Friday, December 20, 2013

Pet Health Tip #35- Liver Disease in Cats

Fatty liver, also known as hepatic lipidosis, is the most common liver disease in cats.  When the body is in starvation mode, it quickly shifts fat cells to the liver.  It does this so the liver can convert the fat into lipoproteins for energy.  However, the cat’s liver is not very good at converting these fat cells.  So, the fat accumulates in the liver.  As the fat builds up, the liver starts to lose its ability to function.

The liver has many jobs in the body.  These include: detoxification, protein synthesis, and the production of chemicals used in digestion.  The liver also helps break down red blood cells and produces clotting factors to aid in blood clotting.  Because of its many jobs, when the liver starts to fail, you will see several symptoms.

Hepatic lipidosis is usually caused by a cat’s loss of appetite.  This can be caused by illness (such as diabetes or kidney disease), stress, extreme diet restrictions by owners, or being lost.

The most obvious symptom is yellowing of the eyes and mucous membranes.  This is referred to as jaundice in people, but is referred to as icterus in animals.  Other symptoms include: anorexia, vomiting, lethargy, neurologic symptoms, and depression.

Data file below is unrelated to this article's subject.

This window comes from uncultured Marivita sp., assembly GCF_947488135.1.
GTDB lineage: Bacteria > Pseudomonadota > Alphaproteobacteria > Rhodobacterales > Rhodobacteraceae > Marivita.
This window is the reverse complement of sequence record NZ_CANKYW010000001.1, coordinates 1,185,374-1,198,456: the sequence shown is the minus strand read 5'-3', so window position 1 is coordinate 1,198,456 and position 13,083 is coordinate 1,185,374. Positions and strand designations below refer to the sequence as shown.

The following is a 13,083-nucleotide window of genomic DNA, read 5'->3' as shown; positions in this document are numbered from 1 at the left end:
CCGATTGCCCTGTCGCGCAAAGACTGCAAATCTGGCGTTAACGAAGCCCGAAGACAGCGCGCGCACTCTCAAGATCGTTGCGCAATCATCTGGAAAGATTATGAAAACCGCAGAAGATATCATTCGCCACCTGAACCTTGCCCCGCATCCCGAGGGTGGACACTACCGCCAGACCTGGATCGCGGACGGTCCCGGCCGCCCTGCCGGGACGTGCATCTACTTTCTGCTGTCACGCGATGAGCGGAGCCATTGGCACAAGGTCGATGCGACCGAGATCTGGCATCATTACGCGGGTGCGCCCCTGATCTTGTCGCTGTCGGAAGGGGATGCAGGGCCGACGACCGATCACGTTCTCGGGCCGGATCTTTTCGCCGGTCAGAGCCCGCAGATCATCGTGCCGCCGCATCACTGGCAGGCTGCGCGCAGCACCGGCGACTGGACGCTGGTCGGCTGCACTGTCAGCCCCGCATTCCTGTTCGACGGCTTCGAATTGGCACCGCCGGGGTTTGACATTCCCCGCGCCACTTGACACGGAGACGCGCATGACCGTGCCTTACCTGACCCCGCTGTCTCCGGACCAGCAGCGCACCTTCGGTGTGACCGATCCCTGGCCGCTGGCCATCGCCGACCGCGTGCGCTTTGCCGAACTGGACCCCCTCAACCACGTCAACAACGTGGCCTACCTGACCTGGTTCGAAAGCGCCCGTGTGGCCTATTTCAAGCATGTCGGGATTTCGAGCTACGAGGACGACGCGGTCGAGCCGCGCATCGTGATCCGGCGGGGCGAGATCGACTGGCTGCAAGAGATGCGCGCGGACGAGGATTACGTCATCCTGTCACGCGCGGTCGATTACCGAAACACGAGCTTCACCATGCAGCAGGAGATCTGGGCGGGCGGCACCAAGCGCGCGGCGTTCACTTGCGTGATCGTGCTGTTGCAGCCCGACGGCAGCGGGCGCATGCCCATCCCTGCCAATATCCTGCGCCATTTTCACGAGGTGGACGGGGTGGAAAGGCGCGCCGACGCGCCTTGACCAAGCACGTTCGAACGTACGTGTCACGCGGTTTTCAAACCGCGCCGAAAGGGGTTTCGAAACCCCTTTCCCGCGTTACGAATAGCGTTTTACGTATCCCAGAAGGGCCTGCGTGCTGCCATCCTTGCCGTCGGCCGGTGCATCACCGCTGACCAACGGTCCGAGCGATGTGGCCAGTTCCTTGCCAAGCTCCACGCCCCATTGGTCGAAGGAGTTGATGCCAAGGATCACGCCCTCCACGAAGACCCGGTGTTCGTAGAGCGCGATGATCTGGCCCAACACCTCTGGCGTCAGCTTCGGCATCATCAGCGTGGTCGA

Treatment will often require hospitalization and includes: fluid therapy, diet changes, and mineral supplements.

The most important treatment is prevention by paying close attention to your cat’s eating habits.  If your cat loses its appetite, it is important to discover the underlying cause and get it treated before the liver starts to deteriorate.  Hepatic lipidosis can be life-threatening, so the earlier treatment is started, the higher chance of your cat’s liver recovering.

Wednesday, December 11, 2013

Pet Health Tip #34- Liver Disease in Dogs

There are a wide range of causes of liver disease in dogs.  The most common causes are:

Bacterial infection
Viral Infection- Most common in unvaccinated puppies
Toxins-Insecticides and arsenic
Drugs-NSAIDS (non-steroidal anti-inflammatory drugs) used to treat arthritis

Early symptoms of liver disease include: weight loss, loss of appetite, vomiting, diarrhea, and increased thirst.  In most cases, if the underlying cause of the liver damage is found and treated during this early stage, then the liver will heal and return to normal function.

Symptoms of liver failure include: icterus (yellowing of the eyes or gums), ascites (fluid accumulation in the abdomen), spontaneous bleeding, and neurologic symptoms (disorientation, head-pressing, dullness, and seizures).  Once the liver has advanced to the stage of liver failure, the chances of regaining liver function are very slim.  However, many dogs can survive with chronic treatment, such as IV fluids, medications, and a special diet.

The most important factor in liver disease is to prevent the underlying causes by having your puppy properly vaccinated, keeping your pet away from potential toxins, and using therapeutic drugs according to your veterinarian’s instructions.  Additionally, if you suspect that your pet has been exposed to toxins or has overdosed on NSAIDS, it is important to seek treatment as early as possible.